He also expanded his field of occupation into areas of writing, becoming a journalist and an author. For a short period at the beginning of WWII, he was the head architect of the Tivoli Gardens in Copenhagen. But like many other creative people, he was forced to flee Denmark during the German occupation but soon became a vital part of the Danish colony of artists living in Sweden.
His lifelong collaboration with Louis Poulsen began in 1925 and lasted until his death. To this day, Louis Poulsen still benefits from his genius. Poul Henningsen was also the first editor of the company magazine “NYT”. The CEO of Louis Poulsen at the time, Sophus Kaastrup-Olsen, gave the magazine to PH as a gift because he had been terminated from the Danish newspaper he worked for (his opinions were too radical).
Poul Henningsen's pioneering work concerning the relations between light structures, shadows, glare, and color reproduction—compared to man’s need for light remains the fondation of the lighting theories still practiced by Louis Poulsen.
Poul Henningsen was not primarily driven by the wish of designing aesthetic lamps, but instead to create the optimal light. He drew the models for his first PH lamps in collaboration with Louis Poulsen in 1924, where he developed the famous three-shade system. Poul Henningsen wanted to create a lampshade that emitted a functional, pleasant, and glare-free light.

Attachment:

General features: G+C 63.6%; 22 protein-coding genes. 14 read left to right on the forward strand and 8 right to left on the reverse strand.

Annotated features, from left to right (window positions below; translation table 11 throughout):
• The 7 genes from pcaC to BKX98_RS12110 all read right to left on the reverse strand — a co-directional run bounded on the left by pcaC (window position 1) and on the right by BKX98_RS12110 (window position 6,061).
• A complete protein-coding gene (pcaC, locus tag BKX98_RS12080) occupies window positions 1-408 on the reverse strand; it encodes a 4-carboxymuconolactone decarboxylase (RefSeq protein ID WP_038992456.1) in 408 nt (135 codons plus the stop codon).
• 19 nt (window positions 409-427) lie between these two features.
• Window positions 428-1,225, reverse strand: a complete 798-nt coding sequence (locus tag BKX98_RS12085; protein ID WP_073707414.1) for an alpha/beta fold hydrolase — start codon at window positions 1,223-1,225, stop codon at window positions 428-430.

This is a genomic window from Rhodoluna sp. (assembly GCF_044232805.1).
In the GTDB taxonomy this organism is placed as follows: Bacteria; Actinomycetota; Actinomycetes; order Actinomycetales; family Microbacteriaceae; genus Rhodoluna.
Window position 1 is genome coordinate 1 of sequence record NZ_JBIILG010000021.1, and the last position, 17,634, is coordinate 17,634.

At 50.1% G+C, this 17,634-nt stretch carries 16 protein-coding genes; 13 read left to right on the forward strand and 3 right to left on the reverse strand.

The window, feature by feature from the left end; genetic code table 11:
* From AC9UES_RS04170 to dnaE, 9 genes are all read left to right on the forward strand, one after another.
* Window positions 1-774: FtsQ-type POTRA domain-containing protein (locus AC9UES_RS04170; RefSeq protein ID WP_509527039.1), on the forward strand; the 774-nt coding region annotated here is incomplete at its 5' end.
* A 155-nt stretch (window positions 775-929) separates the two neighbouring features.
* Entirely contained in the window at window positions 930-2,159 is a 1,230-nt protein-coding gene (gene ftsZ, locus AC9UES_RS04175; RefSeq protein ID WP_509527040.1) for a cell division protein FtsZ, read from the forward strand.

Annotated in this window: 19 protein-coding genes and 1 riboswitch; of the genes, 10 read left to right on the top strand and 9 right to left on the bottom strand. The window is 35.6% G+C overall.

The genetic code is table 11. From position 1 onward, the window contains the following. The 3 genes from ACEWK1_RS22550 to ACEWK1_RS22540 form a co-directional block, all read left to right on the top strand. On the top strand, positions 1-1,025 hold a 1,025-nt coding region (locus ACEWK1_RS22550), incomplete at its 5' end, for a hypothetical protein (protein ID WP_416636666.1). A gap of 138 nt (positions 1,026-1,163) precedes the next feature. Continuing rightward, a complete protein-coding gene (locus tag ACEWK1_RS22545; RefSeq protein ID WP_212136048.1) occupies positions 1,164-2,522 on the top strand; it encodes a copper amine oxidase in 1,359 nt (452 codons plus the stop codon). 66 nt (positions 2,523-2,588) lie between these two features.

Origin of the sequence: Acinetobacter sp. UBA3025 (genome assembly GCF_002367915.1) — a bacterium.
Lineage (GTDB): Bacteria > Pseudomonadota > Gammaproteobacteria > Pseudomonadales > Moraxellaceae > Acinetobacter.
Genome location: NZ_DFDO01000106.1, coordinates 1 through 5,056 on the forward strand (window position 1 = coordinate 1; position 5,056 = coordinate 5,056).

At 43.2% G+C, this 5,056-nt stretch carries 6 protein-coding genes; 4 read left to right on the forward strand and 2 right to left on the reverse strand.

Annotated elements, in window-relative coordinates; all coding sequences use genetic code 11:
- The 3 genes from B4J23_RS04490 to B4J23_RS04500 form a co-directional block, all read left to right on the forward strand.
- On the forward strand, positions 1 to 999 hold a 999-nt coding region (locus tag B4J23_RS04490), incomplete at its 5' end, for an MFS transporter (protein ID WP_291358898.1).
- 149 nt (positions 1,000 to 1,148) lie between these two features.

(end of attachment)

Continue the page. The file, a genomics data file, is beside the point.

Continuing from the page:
He based the three-shade system on a logarithmic spiral to make the optimal use of the light source. The form of the shades was determined by the way he wanted them to shape and reflect the light. From meticulous calculations and an abundance of tests, he created a system that directed a glare free-light to where it was needed the most. The way he functionally utilized the shades was nothing less than revolutionary.
The first shades were made of metal with a painted undersurface. Later on the shades were also made of glass that besides the emission of a downward light also illuminated the room. Poul Henningsen was the first person to pursue a scientific approach to light.
The first PH lamp was launched in 1927 as an alternative to low-pitched hanging lamps. In 1928 Poul Henningsen developed the table lamp PH 3½-2½ Table with a top metal shade and two bottom shades in white opal glass. The work culminated in 1958 with the world-famous pendant PH 5 that immediately became an overwhelming success.
Two other classic designs by Poul Henningsen worth mentioning is PH Hat and PH 80. PH Hat is a wall lamp designed in 1961 with the aim to create a lamp specifically for bedroom lighting.
Poul Henningsen’s lifelong collaboration with Louis Poulsen that began in 1924 lasted until his death. To this day Louis Poulsen still benefits from his genius and his pioneering work remains the foundation of the lighting theories we practice.